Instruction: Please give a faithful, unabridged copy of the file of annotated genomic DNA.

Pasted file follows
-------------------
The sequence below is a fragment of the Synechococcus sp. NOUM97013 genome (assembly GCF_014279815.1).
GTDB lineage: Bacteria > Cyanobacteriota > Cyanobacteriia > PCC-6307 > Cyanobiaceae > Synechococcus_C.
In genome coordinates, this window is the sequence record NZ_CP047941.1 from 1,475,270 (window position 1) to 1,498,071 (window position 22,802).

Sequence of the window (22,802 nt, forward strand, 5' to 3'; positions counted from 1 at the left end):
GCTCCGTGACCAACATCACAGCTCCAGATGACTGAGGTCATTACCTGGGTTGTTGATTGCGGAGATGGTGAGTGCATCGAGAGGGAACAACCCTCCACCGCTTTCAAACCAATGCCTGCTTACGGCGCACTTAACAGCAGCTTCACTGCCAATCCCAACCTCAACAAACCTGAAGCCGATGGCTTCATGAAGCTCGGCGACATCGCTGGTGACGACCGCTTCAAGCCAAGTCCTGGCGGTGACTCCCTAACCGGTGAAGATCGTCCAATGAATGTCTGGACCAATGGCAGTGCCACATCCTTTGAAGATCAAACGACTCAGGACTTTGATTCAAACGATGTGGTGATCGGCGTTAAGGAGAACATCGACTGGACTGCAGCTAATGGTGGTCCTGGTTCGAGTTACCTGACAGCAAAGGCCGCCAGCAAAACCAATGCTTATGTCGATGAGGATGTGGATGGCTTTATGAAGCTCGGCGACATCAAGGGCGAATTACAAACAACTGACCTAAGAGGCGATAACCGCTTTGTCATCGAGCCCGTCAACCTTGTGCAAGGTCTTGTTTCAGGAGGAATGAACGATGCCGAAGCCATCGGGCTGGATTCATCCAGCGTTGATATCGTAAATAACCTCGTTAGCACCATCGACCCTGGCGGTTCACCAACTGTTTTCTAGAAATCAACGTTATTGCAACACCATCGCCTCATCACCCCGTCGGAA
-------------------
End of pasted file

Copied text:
The sequence below is a fragment of the Synechococcus sp. NOUM97013 genome (assembly GCF_014279815.1).
GTDB lineage: Bacteria > Cyanobacteriota > Cyanobacteriia > PCC-6307 > Cyanobiaceae > Synechococcus_C.
In genome coordinates, this window is the sequence record NZ_CP047941.1 from 1,475,270 (window position 1) to 1,498,071 (window position 22,802).

Sequence of the window (22,802 nt, forward strand, 5' to 3'; positions counted from 1 at the left end):
GCTCCGTGACCAACATCACAGCTCCAGATGACTGAGGTCATTACCTGGGTTGTTGATTGCGGAGATGGTGAGTGCATCGAGAGGGAACAACCCTCCACCGCTTTCAAACCAATGCCTGCTTACGGCGCACTTAACAGCAGCTTCACTGCCAATCCCAACCTCAACAAACCTGAAGCCGATGGCTTCATGAAGCTCGGCGACATCGCTGGTGACGACCGCTTCAAGCCAAGTCCTGGCGGTGACTCCCTAACCGGTGAAGATCGTCCAATGAATGTCTGGACCAATGGCAGTGCCACATCCTTTGAAGATCAAACGACTCAGGACTTTGATTCAAACGATGTGGTGATCGGCGTTAAGGAGAACATCGACTGGACTGCAGCTAATGGTGGTCCTGGTTCGAGTTACCTGACAGCAAAGGCCGCCAGCAAAACCAATGCTTATGTCGATGAGGATGTGGATGGCTTTATGAAGCTCGGCGACATCAAGGGCGAATTACAAACAACTGACCTAAGAGGCGATAACCGCTTTGTCATCGAGCCCGTCAACCTTGTGCAAGGTCTTGTTTCAGGAGGAATGAACGATGCCGAAGCCATCGGGCTGGATTCATCCAGCGTTGATATCGTAAATAACCTCGTTAGCACCATCGACCCTGGCGGTTCACCAACTGTTTTCTAGAAATCAACGTTATTGCAACACCATCGCCTCATCACCCCGTCGGAA